Of course, it’s (remotely) possible that everyone at the Milwaukee audition choked up and didn’t play his or her best. That’s what happened to me those many years ago–I wouldn’t have hired me based on how I actually played in that audition. (Still Milwaukee’s loss!)
The problem with taking an orchestra audition is that you, well, want the job, and are hoping to get the job, and feel there is a lot riding on the audition. And that tension, which is different then the usual anxiety a concert provokes, seems to make just about everyone play less well than they are capable of.
Then there is the story of a great French clarinetist with whom I had the great good fortune to play a chamber music concert with about 20 years ago. He was, at least then, the “super-soloiste” clarinet of the major orchestras in Paris–meaning he was co-principal, but always played first chair when both principals were playing.
He had won the job at a ridiculously early age–something like 18 or 19. And here’s how it happened, as I remember him telling it to me.
Evidently everyone in Paris knew that a particiular well-established clarinetist was to win the audition. My friend, in his late teens, took the audition just for the experience of taking the audition. Certainly he was known as a hot, up-and-coming young player, which is probably how he was invited to the audition in the first place. But no one in Paris though anyone but the front-runner would win.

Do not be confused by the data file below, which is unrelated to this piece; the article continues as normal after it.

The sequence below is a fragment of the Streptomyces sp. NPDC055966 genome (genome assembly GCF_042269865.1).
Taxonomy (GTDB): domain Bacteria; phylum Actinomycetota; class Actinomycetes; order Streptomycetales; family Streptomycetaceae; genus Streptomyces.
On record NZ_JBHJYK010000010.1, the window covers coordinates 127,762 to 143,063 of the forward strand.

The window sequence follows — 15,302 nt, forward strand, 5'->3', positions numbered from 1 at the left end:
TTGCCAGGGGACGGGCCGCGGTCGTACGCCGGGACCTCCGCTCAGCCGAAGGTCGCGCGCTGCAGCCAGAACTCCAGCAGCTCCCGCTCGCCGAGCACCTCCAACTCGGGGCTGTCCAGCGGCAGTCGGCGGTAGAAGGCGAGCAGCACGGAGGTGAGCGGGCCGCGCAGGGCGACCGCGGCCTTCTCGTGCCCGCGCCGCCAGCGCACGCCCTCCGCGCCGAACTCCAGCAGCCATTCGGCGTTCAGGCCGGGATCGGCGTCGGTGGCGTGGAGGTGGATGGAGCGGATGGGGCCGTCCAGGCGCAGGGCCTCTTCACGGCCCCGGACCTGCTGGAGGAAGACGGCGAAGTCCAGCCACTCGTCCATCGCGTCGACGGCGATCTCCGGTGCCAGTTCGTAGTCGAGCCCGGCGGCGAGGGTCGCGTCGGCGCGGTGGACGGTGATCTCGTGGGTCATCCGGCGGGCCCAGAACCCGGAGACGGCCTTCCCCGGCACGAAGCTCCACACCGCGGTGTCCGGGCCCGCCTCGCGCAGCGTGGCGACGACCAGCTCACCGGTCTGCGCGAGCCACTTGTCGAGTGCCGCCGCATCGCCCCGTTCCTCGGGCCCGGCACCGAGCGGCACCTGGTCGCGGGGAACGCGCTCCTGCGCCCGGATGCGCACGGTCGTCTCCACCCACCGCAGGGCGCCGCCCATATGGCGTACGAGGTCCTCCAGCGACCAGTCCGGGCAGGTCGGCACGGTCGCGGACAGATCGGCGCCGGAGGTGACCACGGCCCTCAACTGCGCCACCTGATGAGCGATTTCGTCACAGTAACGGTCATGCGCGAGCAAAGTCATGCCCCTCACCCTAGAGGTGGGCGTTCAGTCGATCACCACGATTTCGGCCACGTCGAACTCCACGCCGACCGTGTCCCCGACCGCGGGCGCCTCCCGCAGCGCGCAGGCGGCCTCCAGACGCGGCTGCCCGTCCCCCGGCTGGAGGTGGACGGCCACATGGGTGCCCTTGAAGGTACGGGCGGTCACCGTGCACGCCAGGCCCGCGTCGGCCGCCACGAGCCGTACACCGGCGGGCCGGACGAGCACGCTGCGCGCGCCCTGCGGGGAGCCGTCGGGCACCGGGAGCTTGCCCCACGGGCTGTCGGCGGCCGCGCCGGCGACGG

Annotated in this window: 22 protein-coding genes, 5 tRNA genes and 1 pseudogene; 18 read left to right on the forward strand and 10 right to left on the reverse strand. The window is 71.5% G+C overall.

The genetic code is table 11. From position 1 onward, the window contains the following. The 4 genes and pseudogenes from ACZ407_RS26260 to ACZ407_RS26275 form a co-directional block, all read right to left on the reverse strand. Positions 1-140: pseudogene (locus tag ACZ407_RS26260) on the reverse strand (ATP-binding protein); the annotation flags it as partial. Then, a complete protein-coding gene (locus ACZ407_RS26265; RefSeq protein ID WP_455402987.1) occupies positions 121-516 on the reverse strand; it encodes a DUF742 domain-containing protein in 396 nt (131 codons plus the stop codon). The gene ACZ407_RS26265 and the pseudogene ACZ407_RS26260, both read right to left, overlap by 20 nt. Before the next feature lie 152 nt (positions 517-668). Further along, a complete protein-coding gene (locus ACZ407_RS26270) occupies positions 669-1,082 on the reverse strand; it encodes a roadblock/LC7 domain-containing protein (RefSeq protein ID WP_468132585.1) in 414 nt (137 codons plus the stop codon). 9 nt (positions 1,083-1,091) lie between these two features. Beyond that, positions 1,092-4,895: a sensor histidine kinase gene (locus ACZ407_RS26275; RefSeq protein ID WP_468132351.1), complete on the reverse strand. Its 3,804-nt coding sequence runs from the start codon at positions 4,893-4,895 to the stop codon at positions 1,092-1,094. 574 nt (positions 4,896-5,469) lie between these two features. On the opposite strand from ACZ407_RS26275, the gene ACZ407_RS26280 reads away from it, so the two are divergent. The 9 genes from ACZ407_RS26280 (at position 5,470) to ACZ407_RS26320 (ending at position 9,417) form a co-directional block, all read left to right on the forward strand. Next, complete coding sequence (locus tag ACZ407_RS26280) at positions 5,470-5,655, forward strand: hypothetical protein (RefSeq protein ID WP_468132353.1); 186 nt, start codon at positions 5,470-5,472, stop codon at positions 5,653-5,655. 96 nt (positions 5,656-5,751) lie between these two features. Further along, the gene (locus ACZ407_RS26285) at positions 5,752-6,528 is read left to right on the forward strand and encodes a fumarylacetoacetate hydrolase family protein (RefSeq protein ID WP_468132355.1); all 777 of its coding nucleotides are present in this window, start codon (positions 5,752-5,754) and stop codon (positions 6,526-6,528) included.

My friend, who had just had a birthday and reached the legal driving age in France, spent the entire week before the audition taking driving lessons, all day long. He did little if any practicing until a day or two before the auditions.
Imagine it, if you can. He was unconcerned. He knew he wouldn’t win, so there was no pressure. He had been consumed with a teenager’s excitement at learning to drive, which left no emotional energy for worrying and obsessing over the audition. Nevertheless, he was a marvelous, accomplished and deeply musical player. He arrived relaxed and unconcerned. And he played great–nothing to win, nothing to lose.
Even when, to his surprise, my friend was advanced to the finals, he didn’t think he had a chance. He still assumed the other guy would, as everyone thought they knew, win. My friend’s emotional focus remained on learning to drive. Since nerves didn’t get in his way, he played his best–the kind of playing that many of us can usually do only in private.
The annoited winner, on the other hand, felt the weight of the Paris musical world’s expectations very intensely. This was his big chance. What he’d been waiting for all his life. All eyes were on him.
This unfortunate front runner choked up and played subpar!
And who won? My friend. And he was as shocked as the rest of the Paris music world.
There’s no question that this was a true discovery of a major young artist. But my friend knew that something had happened that he could never intentionally recreate. Had he thought there was even a remote chance he might win, he told me, he would have been an emotional wreck, and doubted he could have played any where near as well as when he was focused on learning to drive.